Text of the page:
Let’s not sleepwalk into a surveillance society

The pandemic has sent surveillance levels soaring – at home, in public and at work. But privacy is a basic human right that should be protected at all costs

By Nigel Jones

Co Founder of The Privacy Compliance Hub

December 2021

At Amazon’s annual device launch in September 2021, the company unveiled its latest security robot called Astro, described as a “roving Alexa with a camera”, which will scan the faces of people in your home, supported by a security drone circling your house. 

It’s no surprise from the tech giant that brought us the Ring doorbell. In the eight years since it was released, Ring has evolved into a global CCTV network with the stated object of providing homeowners with a convenient way to answer the door. It has also provided police with a new way to fight crime. 

Privacy campaigners say surveillance technology, and its integration with AI such as facial recognition software, threatens our fundamental human right to privacy in a public place. By 2019, the UK’s Police National Database held images of around 20 million faces, a large number of which were of people who had never been charged or convicted of an offence. When this evidence is used, it’s often wrong (particularly when it comes to identifying women and people from ethnic minorities). When South Wales police tested their facial recognition system for 55 hours, 2,900 potential matches were flagged, of which 2,755 were false positives.

The European Commission has expressed its intent to ban aspects of facial recognition technology in the future. But it’s not just your face. Surveillance technology is expanding to such an extent that it’s now possible to analyse the way you walk, your heartbeat, breathing pattern, and emotions. 

The pandemic effect

Covid-19 has propelled the growth of surveillance technology. In France, facial recognition technology has been used on public transport to monitor whether passengers are wearing masks, and Australia has trialled similar software to check people are at home during quarantine. Companies are using AI-powered cameras to see if people are complying with social distance rules, and billions of people around the world have had their movements logged by using various Covid-19 test and trace apps. 

There has been some public support for these sorts of measures. Almost two thirds (61%) of Brits say they’ve been happy to share their health status data during the pandemic, and 54% were happy to sacrifice some of their data privacy to shorten the length of lockdown. 

But surveillance has slipped into other areas of our lives too. Workplace technology, from monitoring of emails and web browsing, to video tracking and key logging, has become commonplace with the rise of remote working. Almost a third of workers are now being monitored in their jobs, up from 24% earlier in the year. Microsoft has even patented emotion detection software to monitor employee wellbeing after weighing up biometric factors such as voice and heart rate. Unions and MPs are calling for a new set of data rights to protect workers in these situations.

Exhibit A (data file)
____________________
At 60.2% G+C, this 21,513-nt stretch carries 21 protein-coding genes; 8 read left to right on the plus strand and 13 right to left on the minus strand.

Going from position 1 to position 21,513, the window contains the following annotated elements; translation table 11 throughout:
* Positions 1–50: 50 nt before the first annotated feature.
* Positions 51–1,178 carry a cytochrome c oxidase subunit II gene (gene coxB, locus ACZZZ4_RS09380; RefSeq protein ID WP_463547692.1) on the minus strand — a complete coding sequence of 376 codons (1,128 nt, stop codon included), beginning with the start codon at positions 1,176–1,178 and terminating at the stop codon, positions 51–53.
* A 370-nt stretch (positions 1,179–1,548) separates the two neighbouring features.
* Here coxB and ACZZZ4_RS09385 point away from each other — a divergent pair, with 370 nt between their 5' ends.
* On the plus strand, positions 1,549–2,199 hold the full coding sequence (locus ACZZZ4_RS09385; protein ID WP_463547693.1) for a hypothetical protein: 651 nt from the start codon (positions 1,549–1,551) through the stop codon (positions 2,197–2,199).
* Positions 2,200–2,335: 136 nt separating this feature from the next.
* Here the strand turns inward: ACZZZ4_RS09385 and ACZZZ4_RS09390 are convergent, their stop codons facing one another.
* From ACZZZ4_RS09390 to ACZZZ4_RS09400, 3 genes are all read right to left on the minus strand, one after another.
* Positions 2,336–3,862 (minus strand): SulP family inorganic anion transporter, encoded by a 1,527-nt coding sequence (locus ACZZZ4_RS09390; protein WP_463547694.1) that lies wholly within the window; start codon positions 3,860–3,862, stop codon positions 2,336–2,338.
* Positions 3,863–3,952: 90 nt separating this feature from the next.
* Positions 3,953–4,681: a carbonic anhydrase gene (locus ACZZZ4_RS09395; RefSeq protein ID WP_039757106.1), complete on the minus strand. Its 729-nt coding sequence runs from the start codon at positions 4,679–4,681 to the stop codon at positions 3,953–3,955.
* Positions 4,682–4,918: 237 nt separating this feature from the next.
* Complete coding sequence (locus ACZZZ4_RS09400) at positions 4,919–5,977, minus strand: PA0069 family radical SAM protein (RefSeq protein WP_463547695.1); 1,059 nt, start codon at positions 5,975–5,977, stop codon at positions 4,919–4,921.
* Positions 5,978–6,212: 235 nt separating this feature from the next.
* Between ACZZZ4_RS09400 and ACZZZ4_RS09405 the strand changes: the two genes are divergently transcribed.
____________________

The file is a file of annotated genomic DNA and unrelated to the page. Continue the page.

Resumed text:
In some instances, regulators are taking action where these practices breach existing GDPR legislation. H&M in Germany, for example, was handed a €35.2 million fine in 2020 for excessive surveillance of employees, and in the UK, Barclays is under investigation for its use of software to track staff computer activity. 

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A right worth defending

A higher level of surveillance may arguably have been necessary during the pandemic, but it’s important this doesn’t become normalised. Almost seven in 10 (69%) people globally say they’d avoid doing business with a brand if its data usage policies were too invasive. 

Just because this technology exists doesn’t mean it should be applied in all situations. The Information Commissioner’s Office (ICO), for example, recently had to step in after nine Scottish schools began taking payment for school lunches via facial recognition software. They argued it would speed up the lunch queue, but the ICO encouraged a less intrusive and more proportionate response. And one Covid-19 test provider recently made headlines over its plans to sell customer DNA collected for testing purposes, to an external medical research company. 

Technology always holds its temptations. People need to become more interested in their personal privacy and weigh up what the latest gadget means to their rights. But crucially, organisations also need to develop a culture of continuous privacy compliance to ensure they are using technology for the right reasons. If privacy is considered at every stage of a business or product initiative, and the consequences of data collection and processing are weighed up, then a privacy conscious decision will be made every time. That’s good for business — and good for our human rights. 

Because once we give up these rights, it won’t be easy to get them back.

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